“‘The more rust the better’” might be an unusual decor mantra for a bride, but it's a phrase Joanne Hulme heard many times while designing an October wedding. To give the bride the vintage, flea-market feel she wanted, Hulme — owner of Joanne Hulme's Creativity in Philadelphia — turned to decoupage, innovative floral and, naturally, flea markets. The result was decor that mixed items from the past with elements from the present made to look vintage through Hulme's handiwork.
EVERYTHING IN ITS PLACE
The place card table served as a focal point and set a historical scene. Hulme placed moss-green linen beneath a hand-cut wooden tabletop decoupaged with images and text from an 1888 Bible as well as magazines from the same era. Yet, “No books were harmed in the making of this tabletop,” Hulme says, “as all were photocopies.” Hulme then applied quotes from the wedding vows to the tabletop in brown vinyl lettering as a final touch.
The centerpiece for the place card table was a wild floral combination of brambles, vines, weeds and wildflowers complemented by a few cultivated flowers. An old wooden window frame hung above the floral while white pumpkins served as rustic accents. And for a guest book, Hulme turned to a carved leather photo album from the 1890s. She kept the original photos and added a layer of frosted paper to each page for guests to sign. A second flea-market-find photo album was cut up to serve as the place cards themselves.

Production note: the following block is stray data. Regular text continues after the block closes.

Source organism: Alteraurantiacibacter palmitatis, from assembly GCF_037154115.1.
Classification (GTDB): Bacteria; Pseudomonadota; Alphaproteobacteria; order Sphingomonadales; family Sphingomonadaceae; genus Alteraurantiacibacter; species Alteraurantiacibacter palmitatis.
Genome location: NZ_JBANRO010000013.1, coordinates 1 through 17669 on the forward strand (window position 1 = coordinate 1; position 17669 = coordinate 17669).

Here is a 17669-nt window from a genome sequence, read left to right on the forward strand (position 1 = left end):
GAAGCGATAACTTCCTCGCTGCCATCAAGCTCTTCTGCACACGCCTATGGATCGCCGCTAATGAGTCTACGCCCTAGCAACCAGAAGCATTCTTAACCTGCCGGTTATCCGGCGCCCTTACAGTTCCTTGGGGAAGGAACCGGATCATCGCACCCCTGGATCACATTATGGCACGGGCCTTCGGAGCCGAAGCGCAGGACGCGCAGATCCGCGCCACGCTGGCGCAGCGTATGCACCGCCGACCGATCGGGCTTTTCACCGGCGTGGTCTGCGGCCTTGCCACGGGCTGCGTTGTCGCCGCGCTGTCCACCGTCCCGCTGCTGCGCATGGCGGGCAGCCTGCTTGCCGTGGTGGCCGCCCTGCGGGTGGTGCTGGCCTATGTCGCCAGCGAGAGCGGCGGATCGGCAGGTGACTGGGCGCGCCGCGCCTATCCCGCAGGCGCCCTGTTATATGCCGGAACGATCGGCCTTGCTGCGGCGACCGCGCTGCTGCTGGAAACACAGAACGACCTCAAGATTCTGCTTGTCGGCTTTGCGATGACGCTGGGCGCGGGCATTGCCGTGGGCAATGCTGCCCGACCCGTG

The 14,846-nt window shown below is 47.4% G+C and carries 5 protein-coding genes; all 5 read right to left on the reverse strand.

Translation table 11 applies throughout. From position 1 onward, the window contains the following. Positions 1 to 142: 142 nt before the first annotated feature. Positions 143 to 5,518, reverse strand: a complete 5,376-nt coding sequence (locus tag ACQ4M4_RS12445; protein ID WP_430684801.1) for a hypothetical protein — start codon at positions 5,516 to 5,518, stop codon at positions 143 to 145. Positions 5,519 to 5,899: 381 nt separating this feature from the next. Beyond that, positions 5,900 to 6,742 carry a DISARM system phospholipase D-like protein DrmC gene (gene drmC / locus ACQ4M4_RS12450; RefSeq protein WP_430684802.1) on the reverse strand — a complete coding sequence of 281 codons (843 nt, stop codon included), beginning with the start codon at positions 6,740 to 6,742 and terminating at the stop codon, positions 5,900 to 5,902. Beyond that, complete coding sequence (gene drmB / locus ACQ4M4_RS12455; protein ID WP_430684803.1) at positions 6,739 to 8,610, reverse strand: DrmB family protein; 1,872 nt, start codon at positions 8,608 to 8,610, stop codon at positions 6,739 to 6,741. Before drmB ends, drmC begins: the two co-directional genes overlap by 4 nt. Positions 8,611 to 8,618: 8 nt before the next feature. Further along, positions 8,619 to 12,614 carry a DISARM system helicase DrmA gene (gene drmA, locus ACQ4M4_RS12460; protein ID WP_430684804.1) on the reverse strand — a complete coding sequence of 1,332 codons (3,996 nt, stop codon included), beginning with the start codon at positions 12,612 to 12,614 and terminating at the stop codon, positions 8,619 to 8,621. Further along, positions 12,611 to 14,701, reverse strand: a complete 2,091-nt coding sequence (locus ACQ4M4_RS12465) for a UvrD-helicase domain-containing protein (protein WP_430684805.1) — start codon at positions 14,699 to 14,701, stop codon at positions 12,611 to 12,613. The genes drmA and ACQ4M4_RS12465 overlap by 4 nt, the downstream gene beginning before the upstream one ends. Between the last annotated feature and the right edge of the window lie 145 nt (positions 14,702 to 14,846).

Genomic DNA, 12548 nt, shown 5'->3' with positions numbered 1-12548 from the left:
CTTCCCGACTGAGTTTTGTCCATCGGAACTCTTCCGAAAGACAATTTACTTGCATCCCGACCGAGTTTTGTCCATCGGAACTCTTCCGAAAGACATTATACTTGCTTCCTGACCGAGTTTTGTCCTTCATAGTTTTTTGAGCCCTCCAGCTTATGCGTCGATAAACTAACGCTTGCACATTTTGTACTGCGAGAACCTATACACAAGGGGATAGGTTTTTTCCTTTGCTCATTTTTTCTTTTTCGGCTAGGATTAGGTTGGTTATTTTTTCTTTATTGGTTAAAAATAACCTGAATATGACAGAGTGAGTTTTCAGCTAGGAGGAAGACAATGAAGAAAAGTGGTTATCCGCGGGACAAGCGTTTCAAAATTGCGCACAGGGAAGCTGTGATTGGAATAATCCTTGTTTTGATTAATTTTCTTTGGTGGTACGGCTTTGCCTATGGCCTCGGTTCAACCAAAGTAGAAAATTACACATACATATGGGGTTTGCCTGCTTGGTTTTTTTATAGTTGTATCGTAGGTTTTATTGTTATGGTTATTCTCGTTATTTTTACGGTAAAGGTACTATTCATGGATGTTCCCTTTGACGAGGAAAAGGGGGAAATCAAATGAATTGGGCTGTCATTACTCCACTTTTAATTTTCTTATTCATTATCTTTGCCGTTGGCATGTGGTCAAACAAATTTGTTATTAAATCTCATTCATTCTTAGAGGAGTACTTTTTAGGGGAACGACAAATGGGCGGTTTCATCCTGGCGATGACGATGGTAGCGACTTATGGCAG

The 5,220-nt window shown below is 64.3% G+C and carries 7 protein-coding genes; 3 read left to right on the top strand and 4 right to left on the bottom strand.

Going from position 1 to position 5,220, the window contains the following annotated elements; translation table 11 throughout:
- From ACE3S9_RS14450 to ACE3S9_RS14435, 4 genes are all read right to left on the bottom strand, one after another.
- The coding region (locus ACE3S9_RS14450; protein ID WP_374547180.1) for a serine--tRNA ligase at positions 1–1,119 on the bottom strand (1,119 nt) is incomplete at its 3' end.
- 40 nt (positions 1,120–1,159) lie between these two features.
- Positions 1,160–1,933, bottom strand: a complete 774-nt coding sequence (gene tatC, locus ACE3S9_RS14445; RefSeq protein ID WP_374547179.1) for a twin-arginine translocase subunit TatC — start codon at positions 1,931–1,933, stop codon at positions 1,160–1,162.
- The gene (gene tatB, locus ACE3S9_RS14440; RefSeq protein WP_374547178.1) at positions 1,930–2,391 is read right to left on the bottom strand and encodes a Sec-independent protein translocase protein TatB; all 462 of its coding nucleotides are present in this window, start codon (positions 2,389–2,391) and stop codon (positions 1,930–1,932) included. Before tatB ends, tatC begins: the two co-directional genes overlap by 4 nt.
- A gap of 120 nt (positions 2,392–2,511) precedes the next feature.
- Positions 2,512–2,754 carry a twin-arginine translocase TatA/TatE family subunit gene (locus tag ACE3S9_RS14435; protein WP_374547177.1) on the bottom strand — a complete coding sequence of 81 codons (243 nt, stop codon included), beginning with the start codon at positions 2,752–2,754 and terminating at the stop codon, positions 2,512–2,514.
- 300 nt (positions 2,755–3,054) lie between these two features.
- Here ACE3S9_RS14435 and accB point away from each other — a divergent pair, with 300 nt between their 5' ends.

FAVOR ME WITH A FAVOR
Thanks to a writer bride and theologian groom, love of words became the focal point for a crafty, vintage-looking favor. Hulme purchased small boxes for a thrifty 50 cents apiece and refashioned them to look like books. “My grandson and I would sit for hours at my kitchen counter, and he would stain then pass the ‘book’ to me, and I would apply a one-coat verdigris finish and gild the ‘pages,’” Hulme says. Hulme then glued a vintage keyhole to each book before wrapping a pair of fresh figs, a favorite food of the bride and groom, in each box.
The wild landscape of the 160-acre horse farm where the wedding took place contributed to the day's back-in-time feel. Stone walls, leveled terraces and a gazebo provided unusual and scenic backgrounds to photographs of the wedding party.
Bouquets, too, had a more-natural-less-cultivated feel. The bride gave Hulme free rein on the bouquets, which resulted in an unusual mix of kale, berries, blue thistle, small fresh peppers on the vine, bouvardia and purple roses. Hulme says: “It was a great match when the bride lifted her gown to reveal purple tights, a last-minute surprise to us all!”
Joanne Hulme's Creativity Coral Street Arts House, 2446 Coral St. #206, Philadelphia, PA 19125; 908/878-2244